Yesterday afternoon, Governor Henry McMaster issued a mandatory “home or work” order to take effect across the state of South Carolina tomorrow at 5:00 p.m. You can view the full executive order from the governor’s office here. “Call it what you want,” Governor McMaster said, “but this is a stay-at-home order . . . work and home; home and work.” The governor also said more serious actions and penalties could be implemented if the public does not adhere to the state’s new “home or work” order.
South Carolinians must stay at home unless they are:
- Going to work, for employers operating within the limits of the order.
- Caring for or visiting a family member at their home, with adherence to ‘social distancing’ guidelines.
- Visiting a business that is considered essential. You can obtain supplies and services that are necessary for your household.
- Seeking medical, behavioral health, or emergency care for yourself or someone in your immediate family or household.
- Going outside, as long as the only people you’re with live in your household and you are keeping at least six feet of distance from those around you who are not in your household.
- Attending religious services, though Gov. McMaster encourages everyone to attend services – including Easter services – online.
- Traveling to court proceedings, or transporting children as required by court order or custody agreement.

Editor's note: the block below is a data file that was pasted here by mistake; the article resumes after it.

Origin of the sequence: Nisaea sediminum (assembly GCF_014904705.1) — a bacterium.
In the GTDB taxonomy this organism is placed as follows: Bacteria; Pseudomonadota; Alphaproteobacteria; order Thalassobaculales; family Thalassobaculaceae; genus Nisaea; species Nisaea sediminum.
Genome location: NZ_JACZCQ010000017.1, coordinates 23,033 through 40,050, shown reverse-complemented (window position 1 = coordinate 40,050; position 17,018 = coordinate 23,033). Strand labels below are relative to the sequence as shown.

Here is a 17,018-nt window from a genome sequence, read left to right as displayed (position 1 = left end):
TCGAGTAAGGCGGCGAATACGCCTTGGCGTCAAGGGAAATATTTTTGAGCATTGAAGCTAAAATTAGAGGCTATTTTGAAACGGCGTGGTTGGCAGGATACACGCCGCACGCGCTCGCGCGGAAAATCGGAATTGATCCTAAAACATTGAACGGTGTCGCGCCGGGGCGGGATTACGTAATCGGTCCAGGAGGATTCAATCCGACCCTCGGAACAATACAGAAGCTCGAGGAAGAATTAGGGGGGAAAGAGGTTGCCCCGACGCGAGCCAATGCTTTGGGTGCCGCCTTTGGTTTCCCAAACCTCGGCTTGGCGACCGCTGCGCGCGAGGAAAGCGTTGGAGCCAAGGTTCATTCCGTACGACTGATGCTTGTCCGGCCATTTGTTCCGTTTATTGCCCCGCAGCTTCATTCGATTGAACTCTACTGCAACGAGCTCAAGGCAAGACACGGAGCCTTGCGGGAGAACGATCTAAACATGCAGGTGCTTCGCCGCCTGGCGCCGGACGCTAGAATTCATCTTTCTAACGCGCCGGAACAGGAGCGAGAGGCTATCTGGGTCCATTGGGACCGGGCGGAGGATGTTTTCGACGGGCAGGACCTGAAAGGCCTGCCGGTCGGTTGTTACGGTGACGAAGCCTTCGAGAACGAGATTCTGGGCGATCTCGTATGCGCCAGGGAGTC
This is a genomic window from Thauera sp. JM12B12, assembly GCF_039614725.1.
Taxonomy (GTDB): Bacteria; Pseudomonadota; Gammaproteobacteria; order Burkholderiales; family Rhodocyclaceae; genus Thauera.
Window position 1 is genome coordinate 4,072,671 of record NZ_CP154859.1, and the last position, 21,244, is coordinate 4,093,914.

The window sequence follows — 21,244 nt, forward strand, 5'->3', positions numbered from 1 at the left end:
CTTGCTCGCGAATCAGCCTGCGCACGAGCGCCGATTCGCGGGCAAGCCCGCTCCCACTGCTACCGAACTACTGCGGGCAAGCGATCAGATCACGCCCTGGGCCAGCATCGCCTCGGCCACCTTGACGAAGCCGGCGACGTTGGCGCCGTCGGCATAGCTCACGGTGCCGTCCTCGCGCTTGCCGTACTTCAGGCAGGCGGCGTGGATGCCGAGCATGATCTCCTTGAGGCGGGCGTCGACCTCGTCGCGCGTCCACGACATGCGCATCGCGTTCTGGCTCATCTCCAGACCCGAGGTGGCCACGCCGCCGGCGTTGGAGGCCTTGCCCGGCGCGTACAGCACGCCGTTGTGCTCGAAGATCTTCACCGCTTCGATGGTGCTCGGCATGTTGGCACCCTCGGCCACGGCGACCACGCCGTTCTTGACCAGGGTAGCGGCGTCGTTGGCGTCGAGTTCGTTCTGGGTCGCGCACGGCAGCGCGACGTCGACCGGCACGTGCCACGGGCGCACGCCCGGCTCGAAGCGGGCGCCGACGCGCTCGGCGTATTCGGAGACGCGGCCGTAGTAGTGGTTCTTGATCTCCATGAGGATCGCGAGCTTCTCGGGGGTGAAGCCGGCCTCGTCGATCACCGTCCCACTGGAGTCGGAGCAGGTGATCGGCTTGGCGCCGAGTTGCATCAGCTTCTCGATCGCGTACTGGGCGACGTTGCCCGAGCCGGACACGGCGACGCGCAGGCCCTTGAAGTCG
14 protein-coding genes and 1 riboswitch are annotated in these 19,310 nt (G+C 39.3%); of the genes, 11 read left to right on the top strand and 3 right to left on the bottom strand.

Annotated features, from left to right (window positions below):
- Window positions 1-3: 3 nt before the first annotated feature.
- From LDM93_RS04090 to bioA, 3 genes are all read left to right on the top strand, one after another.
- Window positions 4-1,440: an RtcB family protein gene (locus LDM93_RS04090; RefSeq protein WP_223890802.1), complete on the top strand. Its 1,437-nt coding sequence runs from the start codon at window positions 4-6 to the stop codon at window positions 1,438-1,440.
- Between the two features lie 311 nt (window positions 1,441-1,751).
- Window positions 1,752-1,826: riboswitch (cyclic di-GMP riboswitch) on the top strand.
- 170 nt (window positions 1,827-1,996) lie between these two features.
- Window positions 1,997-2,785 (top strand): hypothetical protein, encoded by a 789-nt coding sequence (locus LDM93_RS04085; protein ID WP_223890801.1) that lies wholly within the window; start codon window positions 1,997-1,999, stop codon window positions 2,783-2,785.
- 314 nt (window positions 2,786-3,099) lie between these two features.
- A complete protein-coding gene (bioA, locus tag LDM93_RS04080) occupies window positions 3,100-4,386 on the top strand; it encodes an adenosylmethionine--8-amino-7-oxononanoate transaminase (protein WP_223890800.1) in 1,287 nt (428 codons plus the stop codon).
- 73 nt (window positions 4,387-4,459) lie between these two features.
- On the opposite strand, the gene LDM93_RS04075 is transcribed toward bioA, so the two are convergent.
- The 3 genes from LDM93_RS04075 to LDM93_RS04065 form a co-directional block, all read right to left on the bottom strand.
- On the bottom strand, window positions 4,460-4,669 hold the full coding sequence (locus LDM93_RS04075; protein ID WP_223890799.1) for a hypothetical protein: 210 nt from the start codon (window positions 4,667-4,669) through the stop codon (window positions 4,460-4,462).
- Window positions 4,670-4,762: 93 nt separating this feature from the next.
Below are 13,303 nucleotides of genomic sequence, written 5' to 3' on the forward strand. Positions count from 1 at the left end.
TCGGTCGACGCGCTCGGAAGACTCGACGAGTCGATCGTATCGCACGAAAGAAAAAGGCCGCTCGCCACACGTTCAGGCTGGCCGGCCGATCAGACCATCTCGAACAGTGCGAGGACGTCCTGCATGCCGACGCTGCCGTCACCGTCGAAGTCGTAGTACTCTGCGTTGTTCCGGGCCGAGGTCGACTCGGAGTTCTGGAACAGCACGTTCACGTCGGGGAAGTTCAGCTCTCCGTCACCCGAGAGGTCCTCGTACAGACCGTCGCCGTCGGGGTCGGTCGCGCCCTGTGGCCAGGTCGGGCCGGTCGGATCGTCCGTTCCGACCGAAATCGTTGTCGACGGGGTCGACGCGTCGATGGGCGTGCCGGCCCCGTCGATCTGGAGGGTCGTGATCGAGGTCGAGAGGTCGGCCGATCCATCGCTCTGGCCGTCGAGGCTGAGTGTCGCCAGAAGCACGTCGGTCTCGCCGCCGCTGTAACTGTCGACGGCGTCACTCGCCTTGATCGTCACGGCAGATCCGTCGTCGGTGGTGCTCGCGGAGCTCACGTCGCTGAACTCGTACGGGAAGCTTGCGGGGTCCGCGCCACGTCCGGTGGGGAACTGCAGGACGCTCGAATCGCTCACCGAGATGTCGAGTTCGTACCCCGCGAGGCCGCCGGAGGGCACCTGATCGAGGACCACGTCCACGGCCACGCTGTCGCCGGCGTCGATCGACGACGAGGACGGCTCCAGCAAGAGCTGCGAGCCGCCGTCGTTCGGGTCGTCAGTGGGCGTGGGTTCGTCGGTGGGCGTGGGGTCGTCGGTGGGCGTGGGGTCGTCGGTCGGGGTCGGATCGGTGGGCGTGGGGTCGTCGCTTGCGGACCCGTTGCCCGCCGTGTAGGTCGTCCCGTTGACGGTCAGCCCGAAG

- Caring for pets, as long as you are abiding by social distancing guidelines.
Any violations of this order will be considered a misdemeanor + can be enforced by any law enforcement officer of the state. Individuals can face 30 days in jail or be fined $100 if they are found to be in violation of Governor McMaster’s order. This order and the penalties outlined by state officials are also applicable to South Carolina’s waterways.
The governor also placed limitations on the total number of customers allowed in businesses. Businesses can have no more than five people per 1,000 square feet or 20 percent of capacity according to the fire code, whichever is lower. However, he did not make changes to the list of non-essential businesses.
In addition, SCDHEC reported during the press conference that we are currently at 51.1% capacity in hospitals around the state. As of yesterday at 4:45 p.m, 48 individuals have died of COVID-19 in South Carolina and over 2,200 have tested positive for the virus. In Greenville County, 204 people have tested positive for the virus. Click here to view an interactive map of COVID-19 cases in South Carolina updated daily by SCDHEC.
During the press conference, McMaster said: “It is now time to make these recommended actions required . . . Too many people are not complying with our requests for social distancing.”